Edmund Burke on gay marriage

Whatever you personally think of  “gay marriage”, or indeed, if one recalls the horrors of the Blair years , fox hunting, it is hardly one of the real issues of the day, confronting ordinary citizens, day in, day out. That would be the economy. Or terrorism. Or the dreaded EU.

Why, therefore, is it so big? Who really cares? As Fraser Nelson points out in a recent piece: Britain does not need legislation to make it more liberal. It can already claim to be one of the most tolerant places on earth. 

Burke: seen it all before
Burke: seen it all before

The reason why this sort of non-issue ends up dominating the headlines is twofold, perhaps best expressed by others. In one Simpsons episode, Homer runs for office – and wins – on the slogan “Can’t someone else do it?” Apathy is popular. But if that someone else is Dave, then you have to expect lots of trivial rubbish, amidst the few bright spots. Hence gay marriage, although it’s not looking like a vote winner to me.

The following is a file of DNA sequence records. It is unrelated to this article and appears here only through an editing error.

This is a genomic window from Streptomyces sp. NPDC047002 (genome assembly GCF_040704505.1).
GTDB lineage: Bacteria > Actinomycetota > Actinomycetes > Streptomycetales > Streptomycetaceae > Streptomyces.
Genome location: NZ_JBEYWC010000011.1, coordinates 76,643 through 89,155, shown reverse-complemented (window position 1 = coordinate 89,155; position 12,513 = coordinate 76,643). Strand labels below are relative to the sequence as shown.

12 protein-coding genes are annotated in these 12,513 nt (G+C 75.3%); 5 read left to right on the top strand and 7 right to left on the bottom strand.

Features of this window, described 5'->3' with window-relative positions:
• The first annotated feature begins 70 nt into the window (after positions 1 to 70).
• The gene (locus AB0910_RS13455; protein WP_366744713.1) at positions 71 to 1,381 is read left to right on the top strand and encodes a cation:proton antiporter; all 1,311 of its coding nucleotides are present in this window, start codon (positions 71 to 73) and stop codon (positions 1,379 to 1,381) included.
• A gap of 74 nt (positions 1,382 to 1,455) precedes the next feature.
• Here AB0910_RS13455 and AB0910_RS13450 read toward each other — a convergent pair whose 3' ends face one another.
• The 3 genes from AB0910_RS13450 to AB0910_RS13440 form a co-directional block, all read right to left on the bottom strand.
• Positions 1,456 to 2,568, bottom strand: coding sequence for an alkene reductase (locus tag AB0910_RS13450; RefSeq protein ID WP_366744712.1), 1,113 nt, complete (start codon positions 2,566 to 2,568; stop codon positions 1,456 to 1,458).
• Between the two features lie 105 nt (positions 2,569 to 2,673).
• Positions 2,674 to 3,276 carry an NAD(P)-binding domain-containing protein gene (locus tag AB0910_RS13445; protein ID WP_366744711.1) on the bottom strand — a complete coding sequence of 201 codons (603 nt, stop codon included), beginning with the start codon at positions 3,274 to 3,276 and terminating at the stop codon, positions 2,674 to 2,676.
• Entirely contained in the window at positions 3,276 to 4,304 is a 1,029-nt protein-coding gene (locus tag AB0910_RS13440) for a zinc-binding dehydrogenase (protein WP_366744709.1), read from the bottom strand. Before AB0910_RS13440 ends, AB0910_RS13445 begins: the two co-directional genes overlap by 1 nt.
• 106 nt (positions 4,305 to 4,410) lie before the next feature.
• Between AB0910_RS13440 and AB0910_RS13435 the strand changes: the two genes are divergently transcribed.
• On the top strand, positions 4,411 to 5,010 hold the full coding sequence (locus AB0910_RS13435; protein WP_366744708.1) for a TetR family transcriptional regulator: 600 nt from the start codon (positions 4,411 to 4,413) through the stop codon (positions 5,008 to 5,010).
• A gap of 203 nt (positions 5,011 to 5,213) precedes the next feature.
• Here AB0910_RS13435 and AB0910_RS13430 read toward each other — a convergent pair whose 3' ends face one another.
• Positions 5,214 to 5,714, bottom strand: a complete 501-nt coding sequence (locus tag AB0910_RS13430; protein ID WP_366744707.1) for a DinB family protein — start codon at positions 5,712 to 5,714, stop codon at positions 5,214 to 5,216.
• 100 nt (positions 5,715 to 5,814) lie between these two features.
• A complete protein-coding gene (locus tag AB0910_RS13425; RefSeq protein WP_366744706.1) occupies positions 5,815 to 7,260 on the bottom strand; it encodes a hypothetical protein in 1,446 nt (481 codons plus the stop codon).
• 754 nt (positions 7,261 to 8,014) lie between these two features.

The other related point is that this kind of nitpicking issue doesn’t reflect what’s really going on, but the noise made by a few obsessives in government and the media might give you the wrong impression. Over to the great Edmund Burke, writing Reflections on the Revolution in France232 years ago:

Because half-a-dozen grasshoppers under a fern make the field ring with their importunate chink, whilst thousands of great cattle, reposed beneath the shadow of the British oak, chew the cud and are silent, pray do not imagine that those who make the noise are the only inhabitants of the field; that of course they are many in number; or that, after all, they are other than the little shrivelled, meagre, hopping, though loud and troublesome insects of the hour.

Dave, Ed, Nick, Barack:  little shrivelled, meagre, hopping, though loud and troublesome insects of the hour.

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